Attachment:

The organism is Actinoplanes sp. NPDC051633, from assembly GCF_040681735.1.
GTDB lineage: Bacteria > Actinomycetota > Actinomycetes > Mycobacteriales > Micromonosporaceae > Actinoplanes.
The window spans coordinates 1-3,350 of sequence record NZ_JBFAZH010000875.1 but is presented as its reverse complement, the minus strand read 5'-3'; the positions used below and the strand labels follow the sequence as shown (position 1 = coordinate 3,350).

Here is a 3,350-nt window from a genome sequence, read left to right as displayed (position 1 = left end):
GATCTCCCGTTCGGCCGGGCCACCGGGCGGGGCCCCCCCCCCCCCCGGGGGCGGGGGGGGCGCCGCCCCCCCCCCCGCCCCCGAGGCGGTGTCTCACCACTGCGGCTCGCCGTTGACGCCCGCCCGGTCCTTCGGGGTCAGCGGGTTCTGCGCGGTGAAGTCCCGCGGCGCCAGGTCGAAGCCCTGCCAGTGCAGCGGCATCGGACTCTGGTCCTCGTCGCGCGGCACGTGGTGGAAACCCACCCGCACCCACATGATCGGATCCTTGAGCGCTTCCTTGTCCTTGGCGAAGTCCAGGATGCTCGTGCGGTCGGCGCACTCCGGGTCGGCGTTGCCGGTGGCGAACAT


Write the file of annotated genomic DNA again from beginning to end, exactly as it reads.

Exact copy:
The organism is Actinoplanes sp. NPDC051633, from assembly GCF_040681735.1.
GTDB lineage: Bacteria > Actinomycetota > Actinomycetes > Mycobacteriales > Micromonosporaceae > Actinoplanes.
The window spans coordinates 1-3,350 of sequence record NZ_JBFAZH010000875.1 but is presented as its reverse complement, the minus strand read 5'-3'; the positions used below and the strand labels follow the sequence as shown (position 1 = coordinate 3,350).

Here is a 3,350-nt window from a genome sequence, read left to right as displayed (position 1 = left end):
GATCTCCCGTTCGGCCGGGCCACCGGGCGGGGCCCCCCCCCCCCCCGGGGGCGGGGGGGGCGCCGCCCCCCCCCCCGCCCCCGAGGCGGTGTCTCACCACTGCGGCTCGCCGTTGACGCCCGCCCGGTCCTTCGGGGTCAGCGGGTTCTGCGCGGTGAAGTCCCGCGGCGCCAGGTCGAAGCCCTGCCAGTGCAGCGGCATCGGACTCTGGTCCTCGTCGCGCGGCACGTGGTGGAAACCCACCCGCACCCACATGATCGGATCCTTGAGCGCTTCCTTGTCCTTGGCGAAGTCCAGGATGCTCGTGCGGTCGGCGCACTCCGGGTCGGCGTTGCCGGTGGCGAACAT